Tuple and Domain Relational Calculus in DBMS
Tuple Relational Calculus:
The primary construct of the tuple-oriented relational calculus is the tuple calculus expression. It is essentially a non-procedural definition of some relation in terms of some given set of relations. Such an expression can be used to define the result of a query or the target of an update or a view, etc.
The expression of the tuple calculus is constructed from the following elements:
i. Tuple variables
iii. Well-formed formulas (WFFs)
The variables in relational calculus are like variables in programming languages in that they are restricted by their types T, U, and V….. Each tuple variable is constrained to the range over some named relation. If tuple variable T represents tuple t, then the expression T. A represents the component A of t, where A is an attribute of the relation over which T ranges.
Conditions of the form x*y, where * in any one of the relation operators =, <>, <, >, >=, and at least one of x and y is an expression of the form T>A and the other is either a similar expression or a constant.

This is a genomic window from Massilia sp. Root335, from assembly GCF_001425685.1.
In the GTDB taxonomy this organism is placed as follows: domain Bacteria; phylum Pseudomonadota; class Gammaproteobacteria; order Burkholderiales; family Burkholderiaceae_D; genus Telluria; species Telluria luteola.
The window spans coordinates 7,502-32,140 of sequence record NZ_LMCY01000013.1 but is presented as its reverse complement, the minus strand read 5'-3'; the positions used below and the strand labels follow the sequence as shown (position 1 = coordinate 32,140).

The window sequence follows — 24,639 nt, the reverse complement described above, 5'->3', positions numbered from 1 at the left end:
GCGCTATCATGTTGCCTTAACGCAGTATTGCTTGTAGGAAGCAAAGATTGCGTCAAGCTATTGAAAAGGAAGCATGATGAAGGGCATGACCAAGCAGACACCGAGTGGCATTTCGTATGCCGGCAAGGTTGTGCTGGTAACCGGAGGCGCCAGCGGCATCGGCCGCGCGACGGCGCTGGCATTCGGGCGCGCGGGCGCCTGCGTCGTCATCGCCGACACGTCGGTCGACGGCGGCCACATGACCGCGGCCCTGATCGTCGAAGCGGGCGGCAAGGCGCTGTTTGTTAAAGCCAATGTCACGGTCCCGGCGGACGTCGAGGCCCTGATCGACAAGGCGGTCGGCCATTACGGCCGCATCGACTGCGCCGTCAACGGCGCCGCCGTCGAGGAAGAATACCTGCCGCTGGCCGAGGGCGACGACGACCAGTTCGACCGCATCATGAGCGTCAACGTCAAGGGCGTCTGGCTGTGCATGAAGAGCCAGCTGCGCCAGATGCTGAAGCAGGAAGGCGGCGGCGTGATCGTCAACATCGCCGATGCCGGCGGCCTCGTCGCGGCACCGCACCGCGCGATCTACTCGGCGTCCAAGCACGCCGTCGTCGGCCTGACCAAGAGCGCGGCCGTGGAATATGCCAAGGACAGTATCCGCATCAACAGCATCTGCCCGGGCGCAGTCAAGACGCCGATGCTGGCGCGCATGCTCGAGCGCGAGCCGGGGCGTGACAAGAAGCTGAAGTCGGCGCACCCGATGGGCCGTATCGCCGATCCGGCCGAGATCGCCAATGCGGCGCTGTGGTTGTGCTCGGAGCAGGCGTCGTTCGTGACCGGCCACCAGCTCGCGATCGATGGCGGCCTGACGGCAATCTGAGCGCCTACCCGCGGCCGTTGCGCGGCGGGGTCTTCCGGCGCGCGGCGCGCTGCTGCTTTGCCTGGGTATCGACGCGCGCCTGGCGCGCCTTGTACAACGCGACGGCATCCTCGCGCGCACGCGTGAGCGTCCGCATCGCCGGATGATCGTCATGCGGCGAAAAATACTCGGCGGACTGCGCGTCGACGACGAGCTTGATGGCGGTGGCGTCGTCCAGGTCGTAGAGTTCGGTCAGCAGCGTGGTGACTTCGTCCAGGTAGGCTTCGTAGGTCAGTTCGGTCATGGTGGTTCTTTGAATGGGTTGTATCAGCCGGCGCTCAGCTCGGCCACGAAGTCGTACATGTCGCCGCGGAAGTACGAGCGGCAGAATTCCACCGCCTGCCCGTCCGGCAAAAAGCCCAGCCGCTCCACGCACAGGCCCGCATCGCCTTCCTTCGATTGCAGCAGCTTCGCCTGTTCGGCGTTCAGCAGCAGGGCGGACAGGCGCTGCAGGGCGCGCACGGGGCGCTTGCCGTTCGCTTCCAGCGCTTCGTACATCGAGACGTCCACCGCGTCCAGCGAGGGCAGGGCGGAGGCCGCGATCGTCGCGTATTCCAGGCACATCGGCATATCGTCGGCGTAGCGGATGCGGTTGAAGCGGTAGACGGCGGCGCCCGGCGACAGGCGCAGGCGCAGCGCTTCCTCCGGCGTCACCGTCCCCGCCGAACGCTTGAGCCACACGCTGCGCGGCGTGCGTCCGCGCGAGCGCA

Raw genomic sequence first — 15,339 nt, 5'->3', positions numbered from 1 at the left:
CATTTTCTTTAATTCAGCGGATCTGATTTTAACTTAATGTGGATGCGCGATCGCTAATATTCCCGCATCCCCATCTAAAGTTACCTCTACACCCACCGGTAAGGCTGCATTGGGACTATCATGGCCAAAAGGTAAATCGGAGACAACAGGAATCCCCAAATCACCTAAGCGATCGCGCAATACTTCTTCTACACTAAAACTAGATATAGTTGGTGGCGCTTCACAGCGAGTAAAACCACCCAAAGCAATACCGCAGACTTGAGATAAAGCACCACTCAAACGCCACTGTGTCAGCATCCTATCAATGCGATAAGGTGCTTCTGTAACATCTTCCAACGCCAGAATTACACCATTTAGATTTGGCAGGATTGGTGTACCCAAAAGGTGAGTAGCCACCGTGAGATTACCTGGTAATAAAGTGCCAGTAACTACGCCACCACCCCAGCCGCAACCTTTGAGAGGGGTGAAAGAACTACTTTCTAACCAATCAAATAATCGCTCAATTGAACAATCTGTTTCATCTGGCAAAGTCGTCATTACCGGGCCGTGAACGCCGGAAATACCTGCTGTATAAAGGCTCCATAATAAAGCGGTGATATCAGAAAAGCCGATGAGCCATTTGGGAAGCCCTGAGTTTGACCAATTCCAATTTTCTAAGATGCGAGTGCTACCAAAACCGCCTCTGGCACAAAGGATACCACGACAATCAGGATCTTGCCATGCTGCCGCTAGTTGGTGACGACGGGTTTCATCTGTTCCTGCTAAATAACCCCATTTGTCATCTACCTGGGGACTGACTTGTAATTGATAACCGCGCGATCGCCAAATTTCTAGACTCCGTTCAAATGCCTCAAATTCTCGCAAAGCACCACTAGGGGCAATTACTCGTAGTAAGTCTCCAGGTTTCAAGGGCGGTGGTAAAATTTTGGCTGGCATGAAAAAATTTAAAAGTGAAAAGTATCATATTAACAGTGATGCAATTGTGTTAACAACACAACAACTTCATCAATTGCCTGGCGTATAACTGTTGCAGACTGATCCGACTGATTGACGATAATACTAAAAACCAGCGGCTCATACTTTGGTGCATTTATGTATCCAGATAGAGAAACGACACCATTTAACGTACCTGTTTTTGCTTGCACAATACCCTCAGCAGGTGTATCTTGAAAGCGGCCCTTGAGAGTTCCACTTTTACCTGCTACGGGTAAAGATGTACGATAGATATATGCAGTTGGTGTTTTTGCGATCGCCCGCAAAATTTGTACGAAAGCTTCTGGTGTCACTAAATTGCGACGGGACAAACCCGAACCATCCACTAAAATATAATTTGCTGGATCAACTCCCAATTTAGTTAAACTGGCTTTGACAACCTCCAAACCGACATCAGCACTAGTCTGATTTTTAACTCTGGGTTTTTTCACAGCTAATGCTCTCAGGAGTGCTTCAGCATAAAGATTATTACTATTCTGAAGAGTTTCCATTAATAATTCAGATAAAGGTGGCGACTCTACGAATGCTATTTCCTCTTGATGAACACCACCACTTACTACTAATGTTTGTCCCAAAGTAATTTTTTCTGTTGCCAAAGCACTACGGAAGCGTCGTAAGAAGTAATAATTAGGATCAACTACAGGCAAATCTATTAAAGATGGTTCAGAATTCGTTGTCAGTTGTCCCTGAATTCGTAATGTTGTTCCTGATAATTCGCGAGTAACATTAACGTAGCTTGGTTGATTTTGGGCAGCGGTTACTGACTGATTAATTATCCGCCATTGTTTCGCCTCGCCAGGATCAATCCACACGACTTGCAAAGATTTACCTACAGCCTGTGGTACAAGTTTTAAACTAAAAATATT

Well-formed formulas (WFFs):
The WFFs should be those sequences of symbols that are unambiguous and make sense. This can be ensured by stating some rules for the construction of WFFs.
A WFF is constructed from conditions, Boolean operators (AND, OR, NOT) and quantifiers. According to rules F–F5 mentioned below:
F1: Every condition is a WFF.
F2: If f is a WFF, then so are f and NOT (f).
F3: If f and g are WFFs then so are (f AND g) and (f OR g).
F4: If f is a WFF in which T occurs as a free variable then T (f) and T(f) are WFFs.
F5: Nothing else is a WFF.
The tuple relational calculus is based on specifying the number of tuple variables. Each tuple variable ranges over a particular database relation. It means that the variable may take as its value any individual tuple from that relation.
Domain Relational Calculus:
The domain relational calculus differs from the tuple calculus in that its variables ranges over domains rather than relations. Expressions of the domain calculus are constructed from the following elements.
i. Domain variables
ii. Well-formed formulas (WFFs)
Each domain variable is constrained to range over some specified domain.
Conditions can take two forms. These are:
i. Simple comparison of the form x*y, as for the tuple calculus, except that x and y are now domain variables.
ii. Membership conditions of the form X. Here X is a relation and each “term” is a pair A: V, where A, in turn, is an attribute of X and V is either a domain variable or a constant.